To further communicate this truth, Solomon describes the rhythms of nature in verses 4–7. He explains how generations are born and eventually die, but the earth remains. He describes the sun as a hurried runner who works hard to rise and circle around, but eventually, it returns to where it began. The wind also seems like it does much as it gusts all around the earth, but it also returns back to its designed cycle. The streams that flow into the sea may seem like their waters contribute much, but even with the stream's flow, the sea is never full.

Solomon continues to describe the futility of this world in verse 8 by saying how our words, eyes, and ears are never satisfied. In verses 9–10, Solomon reveals how there is nothing new under the sun. There is not anything we can point to and say that it is new. Every new advancement or product contains some element that has always existed. What we consider new falls into the cycle of futility, for even what is new eventually fades and is replaced by something else. Lastly, Solomon says in verse 11 that there is no remembrance of one's life. Even those who have been remembered for something they have done in the past will soon fade from memory.

Solomon's words in this passage reveal the reality of our lives. We, too, are caught in a seemingly endless rhythm. We only need to look at our daily lives to see how this is true. We all get up and have a morning ritual that involves brushing our teeth or drinking coffee. Then we set off to do what the day requires as we go to work, take the kids to school, or begin to clean our home. Eventually, time goes on, and we finish our day. Climbing back into the bed, we will rise tomorrow to repeat the same rhythm. Even if we feel like we have achieved something in this routine, life always seems to reset itself. We finish our work one day but have to start more work the next. The pile of laundry has been washed, dried, and put away, but soon the basket will fill again. The refrigerator may be stocked for now, but soon the food will dwindle, and another grocery run will ensue.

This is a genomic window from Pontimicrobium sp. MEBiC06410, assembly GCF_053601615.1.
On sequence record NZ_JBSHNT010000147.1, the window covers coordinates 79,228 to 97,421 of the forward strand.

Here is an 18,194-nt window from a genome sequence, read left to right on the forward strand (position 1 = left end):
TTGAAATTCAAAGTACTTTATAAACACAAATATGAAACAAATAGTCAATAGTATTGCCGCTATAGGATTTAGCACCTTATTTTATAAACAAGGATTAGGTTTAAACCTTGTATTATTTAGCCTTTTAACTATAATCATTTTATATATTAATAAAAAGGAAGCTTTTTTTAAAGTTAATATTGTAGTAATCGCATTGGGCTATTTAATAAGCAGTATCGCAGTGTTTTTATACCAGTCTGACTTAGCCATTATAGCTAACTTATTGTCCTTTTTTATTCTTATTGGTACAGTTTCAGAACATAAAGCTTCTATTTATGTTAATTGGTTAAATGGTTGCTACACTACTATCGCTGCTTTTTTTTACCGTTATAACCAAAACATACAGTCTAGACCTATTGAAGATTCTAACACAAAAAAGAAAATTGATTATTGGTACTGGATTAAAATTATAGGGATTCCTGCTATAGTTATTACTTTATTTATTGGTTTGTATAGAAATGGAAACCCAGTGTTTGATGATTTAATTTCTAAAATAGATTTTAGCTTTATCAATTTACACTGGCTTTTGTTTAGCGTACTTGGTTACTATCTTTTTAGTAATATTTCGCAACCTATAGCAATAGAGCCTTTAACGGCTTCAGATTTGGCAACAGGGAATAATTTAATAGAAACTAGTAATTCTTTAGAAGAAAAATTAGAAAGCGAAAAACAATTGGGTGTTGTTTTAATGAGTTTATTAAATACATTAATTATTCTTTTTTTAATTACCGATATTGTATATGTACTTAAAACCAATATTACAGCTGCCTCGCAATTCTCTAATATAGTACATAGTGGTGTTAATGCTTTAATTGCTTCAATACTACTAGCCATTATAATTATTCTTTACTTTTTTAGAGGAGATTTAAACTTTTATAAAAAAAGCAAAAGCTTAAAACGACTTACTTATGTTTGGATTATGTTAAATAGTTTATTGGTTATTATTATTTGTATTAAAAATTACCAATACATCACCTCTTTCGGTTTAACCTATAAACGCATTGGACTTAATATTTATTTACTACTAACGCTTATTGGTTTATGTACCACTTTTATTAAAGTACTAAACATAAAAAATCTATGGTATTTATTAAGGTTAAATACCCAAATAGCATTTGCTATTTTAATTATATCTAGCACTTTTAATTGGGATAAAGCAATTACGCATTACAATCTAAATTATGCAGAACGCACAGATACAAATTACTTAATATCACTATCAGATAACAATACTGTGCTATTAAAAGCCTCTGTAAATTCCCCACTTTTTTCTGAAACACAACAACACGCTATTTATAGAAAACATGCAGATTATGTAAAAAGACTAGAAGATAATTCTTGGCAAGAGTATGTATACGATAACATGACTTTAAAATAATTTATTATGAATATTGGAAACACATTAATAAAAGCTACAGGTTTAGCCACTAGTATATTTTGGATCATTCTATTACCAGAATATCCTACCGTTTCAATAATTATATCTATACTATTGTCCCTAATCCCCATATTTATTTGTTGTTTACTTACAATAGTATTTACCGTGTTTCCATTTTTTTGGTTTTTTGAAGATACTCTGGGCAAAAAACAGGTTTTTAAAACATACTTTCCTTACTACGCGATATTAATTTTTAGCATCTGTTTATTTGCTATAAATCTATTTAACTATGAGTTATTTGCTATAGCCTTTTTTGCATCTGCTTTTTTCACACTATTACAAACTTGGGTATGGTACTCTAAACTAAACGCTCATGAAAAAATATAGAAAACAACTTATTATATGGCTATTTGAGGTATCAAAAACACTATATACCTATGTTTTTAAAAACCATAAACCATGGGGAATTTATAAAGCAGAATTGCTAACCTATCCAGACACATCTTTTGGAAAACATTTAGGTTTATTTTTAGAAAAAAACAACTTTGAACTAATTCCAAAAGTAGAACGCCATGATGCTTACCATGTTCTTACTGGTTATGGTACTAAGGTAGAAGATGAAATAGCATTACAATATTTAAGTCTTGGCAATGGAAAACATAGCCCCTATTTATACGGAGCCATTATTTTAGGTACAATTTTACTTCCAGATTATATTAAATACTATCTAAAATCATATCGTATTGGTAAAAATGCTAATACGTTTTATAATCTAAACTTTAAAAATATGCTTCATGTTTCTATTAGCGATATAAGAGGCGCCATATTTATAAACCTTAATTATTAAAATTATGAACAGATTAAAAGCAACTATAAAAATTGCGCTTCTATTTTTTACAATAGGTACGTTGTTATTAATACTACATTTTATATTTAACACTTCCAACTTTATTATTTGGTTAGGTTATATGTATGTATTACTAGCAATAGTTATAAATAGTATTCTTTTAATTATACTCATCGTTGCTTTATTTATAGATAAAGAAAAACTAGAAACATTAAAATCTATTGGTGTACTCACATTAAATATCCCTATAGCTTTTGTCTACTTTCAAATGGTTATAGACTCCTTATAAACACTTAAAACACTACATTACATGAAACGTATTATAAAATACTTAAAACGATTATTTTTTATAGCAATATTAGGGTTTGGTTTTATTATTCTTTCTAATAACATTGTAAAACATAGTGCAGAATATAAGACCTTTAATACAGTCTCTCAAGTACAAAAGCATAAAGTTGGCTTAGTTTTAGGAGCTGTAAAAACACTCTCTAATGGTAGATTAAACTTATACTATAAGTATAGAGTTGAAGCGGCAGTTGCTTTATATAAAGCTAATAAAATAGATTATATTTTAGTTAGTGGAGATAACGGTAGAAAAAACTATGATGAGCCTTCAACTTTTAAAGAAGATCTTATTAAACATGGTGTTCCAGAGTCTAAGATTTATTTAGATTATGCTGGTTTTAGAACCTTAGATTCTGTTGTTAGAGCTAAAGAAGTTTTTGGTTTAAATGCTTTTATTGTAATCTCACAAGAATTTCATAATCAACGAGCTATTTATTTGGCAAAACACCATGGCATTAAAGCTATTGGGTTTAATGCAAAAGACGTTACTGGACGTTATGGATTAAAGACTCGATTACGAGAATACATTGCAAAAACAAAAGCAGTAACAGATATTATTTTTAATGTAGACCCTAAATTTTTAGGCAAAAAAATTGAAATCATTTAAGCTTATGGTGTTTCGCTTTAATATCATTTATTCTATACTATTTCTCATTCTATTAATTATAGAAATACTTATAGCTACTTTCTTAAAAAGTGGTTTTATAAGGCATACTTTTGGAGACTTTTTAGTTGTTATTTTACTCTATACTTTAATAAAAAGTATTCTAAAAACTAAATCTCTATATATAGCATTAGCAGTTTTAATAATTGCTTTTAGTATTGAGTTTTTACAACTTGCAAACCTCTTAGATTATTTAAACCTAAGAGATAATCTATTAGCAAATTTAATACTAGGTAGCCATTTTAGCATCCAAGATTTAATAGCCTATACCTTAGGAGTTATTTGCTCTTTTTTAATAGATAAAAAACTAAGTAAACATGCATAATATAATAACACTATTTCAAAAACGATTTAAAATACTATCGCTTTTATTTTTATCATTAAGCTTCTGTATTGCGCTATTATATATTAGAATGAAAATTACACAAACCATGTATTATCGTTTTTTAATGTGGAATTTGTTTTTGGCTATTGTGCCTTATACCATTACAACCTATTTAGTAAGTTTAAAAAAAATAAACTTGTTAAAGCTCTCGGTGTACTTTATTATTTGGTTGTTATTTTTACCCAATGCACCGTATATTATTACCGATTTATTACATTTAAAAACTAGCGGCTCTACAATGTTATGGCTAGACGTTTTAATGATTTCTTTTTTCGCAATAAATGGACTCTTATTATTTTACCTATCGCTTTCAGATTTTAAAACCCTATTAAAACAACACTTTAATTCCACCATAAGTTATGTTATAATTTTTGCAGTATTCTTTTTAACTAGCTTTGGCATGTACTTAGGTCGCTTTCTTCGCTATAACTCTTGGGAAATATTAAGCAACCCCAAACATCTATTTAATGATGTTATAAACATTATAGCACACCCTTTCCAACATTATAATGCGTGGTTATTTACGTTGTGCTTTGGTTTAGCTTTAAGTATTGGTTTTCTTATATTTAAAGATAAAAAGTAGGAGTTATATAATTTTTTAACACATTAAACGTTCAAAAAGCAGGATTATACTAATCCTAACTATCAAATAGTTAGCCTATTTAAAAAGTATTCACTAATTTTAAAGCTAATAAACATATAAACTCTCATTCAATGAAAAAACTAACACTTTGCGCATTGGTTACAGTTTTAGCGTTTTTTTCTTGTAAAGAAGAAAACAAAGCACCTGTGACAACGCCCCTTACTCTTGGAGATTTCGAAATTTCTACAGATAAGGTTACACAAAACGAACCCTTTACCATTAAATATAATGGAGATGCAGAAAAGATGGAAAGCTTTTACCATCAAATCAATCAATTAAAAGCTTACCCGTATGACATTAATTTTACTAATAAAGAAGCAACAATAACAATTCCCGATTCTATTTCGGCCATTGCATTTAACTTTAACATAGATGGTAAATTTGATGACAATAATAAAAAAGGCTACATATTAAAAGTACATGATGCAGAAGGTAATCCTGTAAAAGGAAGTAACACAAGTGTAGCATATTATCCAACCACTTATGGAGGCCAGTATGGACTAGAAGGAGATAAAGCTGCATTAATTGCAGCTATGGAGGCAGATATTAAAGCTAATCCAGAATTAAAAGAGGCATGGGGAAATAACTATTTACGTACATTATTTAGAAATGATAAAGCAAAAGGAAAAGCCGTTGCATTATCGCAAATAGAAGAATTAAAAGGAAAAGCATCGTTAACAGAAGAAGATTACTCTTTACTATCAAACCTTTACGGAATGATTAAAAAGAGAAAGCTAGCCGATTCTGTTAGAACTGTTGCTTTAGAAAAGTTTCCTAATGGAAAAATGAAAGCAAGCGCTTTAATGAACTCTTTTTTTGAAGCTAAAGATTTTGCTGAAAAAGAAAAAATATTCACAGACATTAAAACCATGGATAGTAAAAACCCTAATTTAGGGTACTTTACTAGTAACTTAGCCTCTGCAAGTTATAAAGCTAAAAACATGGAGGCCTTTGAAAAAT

Realizing life's seemingly mundane and meaningless nature may prompt us to throw up our hands in frustration. “What is the point?” we might ask. But this is the question Solomon has asked himself before and what he wants his readers to ask as well. While others may choose to ignore the reality of this life, coming to terms with this reality sets us on the right path of discovery. The seeming meaninglessness of life points us to the truth that only Jesus gives our lives true meaning. The desire for there to be something more to this life is fulfilled in Christ alone.

The meaninglessness of life points us to Jesus | TDGC

As humans, we were created to fulfill one purpose: to love and worship God. Sin causes this purpose to be disrupted and diluted. But through the grace and forgiveness of Jesus, our eyes are opened back to our true purpose. Because of Jesus, we can participate in the cycles of this life with joy rather than despair. We can complete the seemingly mundane with delight, knowing that the work of our hands gives God glory. We can look ahead with hope because of our future of eternity with Christ. There is more to this life, for true and lasting life is found in Jesus Christ.

If you enjoyed the above excerpt from our new Path to Purpose: A Study on the Book of Ecclesiastes, we encourage you to purchase this study to learn about and experience the meaning and satisfaction that is found in Christ alone.

Click here to purchase Path to Purpose: A Study on the Book of Ecclesiastes at 50% off the cover price.

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We want to invite women to join us in our conversation about our great God, and be encouraged to seek a deeper knowledge of God that leads them to live their lives for God’s glory as they grow in love and awe in response to who He is.